Breast MRI: Full, Abbbreviate, and Ultrafast

Introduction

In this presentation, we will learn about abbreviated breast MRI and ultrafast MRI. We will start by presenting the full protocol, put things in perspective, review the basics of breast MRI techniques and protocols, and then learn about the abbreviated and ultrafast protocols. We will also give an overview of the indications for the appropriate use of breast MRI in context with the abbreviated protocol.

Objectives

  • Review the basics of breast MRI techniques and protocols.
  • Learn about the abbreviated MRI protocol.
  • Understand the ultrafast MRI protocol.
  • Discuss the indications for the appropriate use of breast MRI.

Full Breast MRI Protocol

Breast MRI is the most sensitive imaging modality to evaluate breast cancer and is not limited by density like mammography. The full protocol involves using a 1.5 Tesla magnet or higher, imaging both breasts simultaneously, and using a dedicated breast coil. The minimum sequences include T2 sequence, non-fat saturated T1 sequence, pre- and dynamic post-contrast sequences. The study is performed over a dynamic contrast-enhanced period with at least two or three post-contrast sequences.

Abbreviated Breast MRI Protocol

There is no strict definition for the abbreviated protocol, but it generally takes less than ten minutes. The first study discussing this was by Christiane Kuhn in Germany, suggesting a protocol that takes about three minutes. The abbreviated protocol has been shown to have similar sensitivity and specificity to the full protocol. The Akron EA 1141 study found that the abbreviated MRI had a significantly higher rate of invasive breast cancer detection compared to digital breast tomosynthesis.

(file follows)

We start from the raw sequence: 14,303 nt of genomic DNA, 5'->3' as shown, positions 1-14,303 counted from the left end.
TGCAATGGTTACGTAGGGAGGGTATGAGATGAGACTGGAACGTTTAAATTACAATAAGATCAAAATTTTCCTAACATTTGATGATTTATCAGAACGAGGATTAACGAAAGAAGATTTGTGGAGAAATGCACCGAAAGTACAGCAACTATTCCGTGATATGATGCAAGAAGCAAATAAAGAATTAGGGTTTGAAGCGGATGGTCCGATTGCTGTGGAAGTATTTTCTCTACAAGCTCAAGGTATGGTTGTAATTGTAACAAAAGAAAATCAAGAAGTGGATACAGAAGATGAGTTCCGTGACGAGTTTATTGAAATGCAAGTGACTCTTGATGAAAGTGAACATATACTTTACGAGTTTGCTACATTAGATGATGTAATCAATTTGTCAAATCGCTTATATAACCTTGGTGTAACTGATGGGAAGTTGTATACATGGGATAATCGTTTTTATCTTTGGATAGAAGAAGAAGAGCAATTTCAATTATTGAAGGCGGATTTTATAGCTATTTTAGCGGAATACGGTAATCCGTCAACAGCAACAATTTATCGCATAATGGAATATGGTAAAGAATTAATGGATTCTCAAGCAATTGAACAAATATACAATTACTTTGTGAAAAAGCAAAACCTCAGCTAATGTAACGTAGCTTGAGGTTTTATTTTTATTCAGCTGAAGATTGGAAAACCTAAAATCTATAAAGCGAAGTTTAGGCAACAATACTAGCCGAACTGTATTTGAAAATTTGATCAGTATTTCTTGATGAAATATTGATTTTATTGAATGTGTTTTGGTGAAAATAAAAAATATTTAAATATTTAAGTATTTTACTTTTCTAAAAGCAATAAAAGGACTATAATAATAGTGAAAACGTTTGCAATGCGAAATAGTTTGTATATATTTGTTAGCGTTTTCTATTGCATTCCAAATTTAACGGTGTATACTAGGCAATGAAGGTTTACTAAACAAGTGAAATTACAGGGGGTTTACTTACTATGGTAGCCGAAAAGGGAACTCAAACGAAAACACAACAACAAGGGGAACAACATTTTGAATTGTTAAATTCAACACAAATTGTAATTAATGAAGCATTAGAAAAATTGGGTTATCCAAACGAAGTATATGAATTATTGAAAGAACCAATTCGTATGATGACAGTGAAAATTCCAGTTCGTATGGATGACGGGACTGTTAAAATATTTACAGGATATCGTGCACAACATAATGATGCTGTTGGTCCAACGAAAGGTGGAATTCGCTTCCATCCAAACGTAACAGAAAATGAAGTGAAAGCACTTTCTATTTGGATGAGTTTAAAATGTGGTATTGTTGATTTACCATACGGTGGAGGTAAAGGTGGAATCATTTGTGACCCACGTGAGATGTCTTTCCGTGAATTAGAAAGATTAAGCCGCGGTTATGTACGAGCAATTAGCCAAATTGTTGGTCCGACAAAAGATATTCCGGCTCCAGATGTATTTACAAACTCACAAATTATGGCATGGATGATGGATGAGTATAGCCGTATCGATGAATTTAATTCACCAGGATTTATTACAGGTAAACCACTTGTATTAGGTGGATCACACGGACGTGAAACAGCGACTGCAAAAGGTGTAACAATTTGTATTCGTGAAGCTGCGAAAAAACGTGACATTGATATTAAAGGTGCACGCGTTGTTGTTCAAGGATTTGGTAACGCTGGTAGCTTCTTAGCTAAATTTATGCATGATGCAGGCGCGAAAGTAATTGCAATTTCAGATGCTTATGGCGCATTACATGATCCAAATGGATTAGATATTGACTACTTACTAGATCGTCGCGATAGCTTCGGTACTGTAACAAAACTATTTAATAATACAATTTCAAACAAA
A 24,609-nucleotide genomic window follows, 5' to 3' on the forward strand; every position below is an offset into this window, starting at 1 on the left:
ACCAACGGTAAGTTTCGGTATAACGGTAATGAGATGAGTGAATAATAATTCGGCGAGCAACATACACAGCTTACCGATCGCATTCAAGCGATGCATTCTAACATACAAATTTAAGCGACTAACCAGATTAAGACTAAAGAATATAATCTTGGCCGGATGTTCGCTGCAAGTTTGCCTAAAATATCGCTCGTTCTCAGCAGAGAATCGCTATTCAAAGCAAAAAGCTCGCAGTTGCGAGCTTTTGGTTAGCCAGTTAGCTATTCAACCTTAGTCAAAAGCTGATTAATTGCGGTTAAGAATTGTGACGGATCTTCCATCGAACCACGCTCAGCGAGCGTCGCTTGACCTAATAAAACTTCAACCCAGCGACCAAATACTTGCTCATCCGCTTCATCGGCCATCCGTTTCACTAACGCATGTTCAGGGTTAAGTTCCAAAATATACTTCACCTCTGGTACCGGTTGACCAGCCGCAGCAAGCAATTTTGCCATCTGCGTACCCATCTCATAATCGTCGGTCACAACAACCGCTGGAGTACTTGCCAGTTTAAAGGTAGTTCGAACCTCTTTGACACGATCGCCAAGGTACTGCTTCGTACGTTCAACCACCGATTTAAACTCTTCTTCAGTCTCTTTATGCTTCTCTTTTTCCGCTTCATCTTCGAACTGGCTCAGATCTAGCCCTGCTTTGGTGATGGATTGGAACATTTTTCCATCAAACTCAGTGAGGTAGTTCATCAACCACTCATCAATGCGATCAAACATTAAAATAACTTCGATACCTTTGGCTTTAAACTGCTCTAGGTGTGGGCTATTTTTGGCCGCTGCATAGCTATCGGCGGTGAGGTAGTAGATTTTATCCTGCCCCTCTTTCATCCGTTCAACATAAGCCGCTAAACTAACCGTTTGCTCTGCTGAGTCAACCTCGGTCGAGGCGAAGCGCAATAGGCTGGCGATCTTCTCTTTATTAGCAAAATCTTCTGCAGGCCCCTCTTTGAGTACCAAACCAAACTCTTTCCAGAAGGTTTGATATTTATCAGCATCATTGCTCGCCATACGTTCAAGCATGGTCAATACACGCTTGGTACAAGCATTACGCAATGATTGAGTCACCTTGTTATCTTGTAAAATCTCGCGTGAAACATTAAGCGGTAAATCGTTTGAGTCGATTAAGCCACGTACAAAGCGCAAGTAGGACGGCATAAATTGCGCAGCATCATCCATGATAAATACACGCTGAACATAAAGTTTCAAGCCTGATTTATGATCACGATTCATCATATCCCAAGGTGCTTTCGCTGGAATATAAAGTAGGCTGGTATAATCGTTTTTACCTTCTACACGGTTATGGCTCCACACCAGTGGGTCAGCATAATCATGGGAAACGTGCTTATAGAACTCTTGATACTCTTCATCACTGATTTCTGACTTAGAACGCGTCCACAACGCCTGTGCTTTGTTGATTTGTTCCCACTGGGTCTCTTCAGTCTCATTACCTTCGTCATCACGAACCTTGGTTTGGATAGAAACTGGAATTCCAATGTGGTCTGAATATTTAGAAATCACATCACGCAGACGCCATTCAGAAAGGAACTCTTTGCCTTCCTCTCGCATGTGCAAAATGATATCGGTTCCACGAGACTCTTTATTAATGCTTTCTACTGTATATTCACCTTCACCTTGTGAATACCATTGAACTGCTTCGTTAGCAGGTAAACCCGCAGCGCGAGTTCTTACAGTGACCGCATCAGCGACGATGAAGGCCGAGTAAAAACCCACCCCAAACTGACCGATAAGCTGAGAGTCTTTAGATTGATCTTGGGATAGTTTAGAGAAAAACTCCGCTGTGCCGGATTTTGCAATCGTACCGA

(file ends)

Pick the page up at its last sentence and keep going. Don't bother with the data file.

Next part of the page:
Key Points

  • Shortened protocol under ten minutes.
  • Comparable sensitivity and specificity to the full protocol.
  • Effective for detecting invasive breast cancers.
  • Improved access and reduced cost.

Ultrafast Breast MRI Protocol

Ultrafast MRI is an imaging sequence that captures very fast initial inflow in the first two minutes with high spatial resolution. It measures time to enhancement, maximum slope, internal enhancement rate, and arterial-venous interval. Preliminary studies suggest it may improve diagnostic accuracy.

Key Points

  • Captures early enhancement with high temporal resolution.
  • Potential to improve diagnostic accuracy.
  • New terminologies: time to enhancement, maximum slope, internal enhancement rate, arterial-venous interval.

Indications for Breast MRI

The ACR has outlined practice parameters for the appropriate use of breast MRI in screening, extent of disease, and additional evaluation. High-risk patients, those with dense breasts, and those with known malignancies may benefit from breast MRI. The abbreviated protocol may be used for supplemental screening and other specific cases.

Key Points

  • High-risk screening starting at age 25.
  • Supplemental screening for dense breasts.
  • Evaluation of extent of disease and response to neoadjuvant chemotherapy.

Conclusion

We reviewed the full protocol for breast MRI, discussed the abbreviated MRI protocol, and explored the ultrafast MRI protocol. We also examined the indications for performing breast MRI and how both abbreviated and ultrafast protocols fit into these indications. The presentation highlighted the comparable sensitivity and specificity of the abbreviated protocol and the potential benefits of ultrafast MRI in clinical practice. Thank you for your attention.